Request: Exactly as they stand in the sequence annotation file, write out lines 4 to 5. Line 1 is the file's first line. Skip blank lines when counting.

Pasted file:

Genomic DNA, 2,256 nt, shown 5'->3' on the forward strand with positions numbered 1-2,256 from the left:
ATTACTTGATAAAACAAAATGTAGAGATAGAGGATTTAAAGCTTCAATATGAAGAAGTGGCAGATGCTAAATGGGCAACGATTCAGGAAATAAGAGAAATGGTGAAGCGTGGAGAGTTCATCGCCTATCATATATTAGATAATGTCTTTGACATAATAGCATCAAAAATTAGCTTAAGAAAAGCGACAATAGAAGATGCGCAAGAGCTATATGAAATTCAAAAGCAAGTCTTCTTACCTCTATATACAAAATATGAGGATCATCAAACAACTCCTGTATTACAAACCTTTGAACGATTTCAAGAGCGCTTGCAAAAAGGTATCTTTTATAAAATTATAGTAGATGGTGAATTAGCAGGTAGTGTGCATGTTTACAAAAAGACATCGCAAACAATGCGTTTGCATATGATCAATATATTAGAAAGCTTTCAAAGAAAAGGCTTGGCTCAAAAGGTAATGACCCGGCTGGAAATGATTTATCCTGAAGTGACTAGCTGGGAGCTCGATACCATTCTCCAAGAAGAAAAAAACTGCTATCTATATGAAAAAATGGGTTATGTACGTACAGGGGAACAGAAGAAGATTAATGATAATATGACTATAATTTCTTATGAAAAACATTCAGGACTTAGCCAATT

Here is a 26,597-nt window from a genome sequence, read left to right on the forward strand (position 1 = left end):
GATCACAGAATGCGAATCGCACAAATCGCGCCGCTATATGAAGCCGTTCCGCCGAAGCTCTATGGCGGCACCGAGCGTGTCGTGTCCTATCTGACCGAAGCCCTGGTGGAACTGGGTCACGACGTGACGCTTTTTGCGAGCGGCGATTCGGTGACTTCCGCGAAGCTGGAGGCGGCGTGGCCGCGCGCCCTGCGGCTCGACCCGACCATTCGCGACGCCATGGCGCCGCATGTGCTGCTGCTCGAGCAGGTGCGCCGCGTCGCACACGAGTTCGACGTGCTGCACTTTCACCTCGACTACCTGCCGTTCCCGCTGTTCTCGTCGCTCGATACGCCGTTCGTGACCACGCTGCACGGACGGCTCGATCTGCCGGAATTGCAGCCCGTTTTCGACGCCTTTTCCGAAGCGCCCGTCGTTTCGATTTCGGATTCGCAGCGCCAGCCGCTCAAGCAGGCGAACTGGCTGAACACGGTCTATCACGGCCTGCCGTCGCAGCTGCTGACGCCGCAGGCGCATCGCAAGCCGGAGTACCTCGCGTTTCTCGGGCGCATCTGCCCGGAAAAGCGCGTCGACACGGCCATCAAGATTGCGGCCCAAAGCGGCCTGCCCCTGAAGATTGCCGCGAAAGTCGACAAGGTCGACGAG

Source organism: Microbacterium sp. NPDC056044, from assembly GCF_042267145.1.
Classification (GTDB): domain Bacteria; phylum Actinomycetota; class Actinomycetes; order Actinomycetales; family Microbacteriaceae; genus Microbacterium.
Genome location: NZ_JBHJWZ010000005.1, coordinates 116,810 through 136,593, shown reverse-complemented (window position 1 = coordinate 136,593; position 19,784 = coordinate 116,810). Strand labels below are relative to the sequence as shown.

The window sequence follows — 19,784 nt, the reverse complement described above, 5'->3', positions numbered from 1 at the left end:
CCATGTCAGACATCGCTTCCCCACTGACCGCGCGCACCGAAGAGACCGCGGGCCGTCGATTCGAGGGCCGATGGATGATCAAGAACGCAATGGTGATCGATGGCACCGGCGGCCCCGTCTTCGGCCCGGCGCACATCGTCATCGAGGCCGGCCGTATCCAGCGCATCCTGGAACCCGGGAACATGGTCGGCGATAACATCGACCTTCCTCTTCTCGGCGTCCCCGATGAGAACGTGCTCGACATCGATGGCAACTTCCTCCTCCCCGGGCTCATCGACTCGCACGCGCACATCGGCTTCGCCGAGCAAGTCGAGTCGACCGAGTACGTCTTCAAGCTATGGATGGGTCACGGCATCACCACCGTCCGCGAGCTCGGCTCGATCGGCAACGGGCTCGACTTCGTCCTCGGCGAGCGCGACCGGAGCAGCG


GATCACAGAATGCGAATCGCACAAATCGCGCCGCTATATGAAGCCGTTCCGCCGAAGCTCTATGGCGGCACCGAGCGTGTCGTGTCCTATCTGACCGAAGCCCTGGTGGAACTGGGTCACGACGTGACGCTTTTTGCGAGCGGCGATTCGGTGACTTCCGCGAAGCTGGAGGCGGCGTGGCCGCGCGCCCTGCGGCTCGACCCGACCATTCGCGACGCCATGGCGCCGCATGTGCTGCTGCTCGAGCAGGTGCGCCGCGTCGCACACGAGTTCGACGTGCTGCACTTTCACCTCGACTACCTGCCGTTCCCGCTGTTCTCGTCGCTCGATACGCCGTTCGTGACCACGCTGCACGGACGGCTCGATCTGCCGGAATTGCAGCCCGTTTTCGACGCCTTTTCCGAAGCGCCCGTCGTTTCGATTTCGGATTCGCAGCGCCAGCCGCTCAAGCAGGCGAACTGGCTGAACACGGTCTATCACGGCCTGCCGTCGCAGCTGCTGACGCCGCAGGCGCATCGCAAGCCGGAGTACCTCGCGTTTCTCGGGCGCATCTGCCCGGAAAAGCGCGTCGACACGGCCATCAAGATTGCGGCCCAAAGCGGCCTGCCCCTGAAGATTGCCGCGAAAGTCGACAAGGTCGACGAG

Source organism: Microbacterium sp. NPDC056044, from assembly GCF_042267145.1.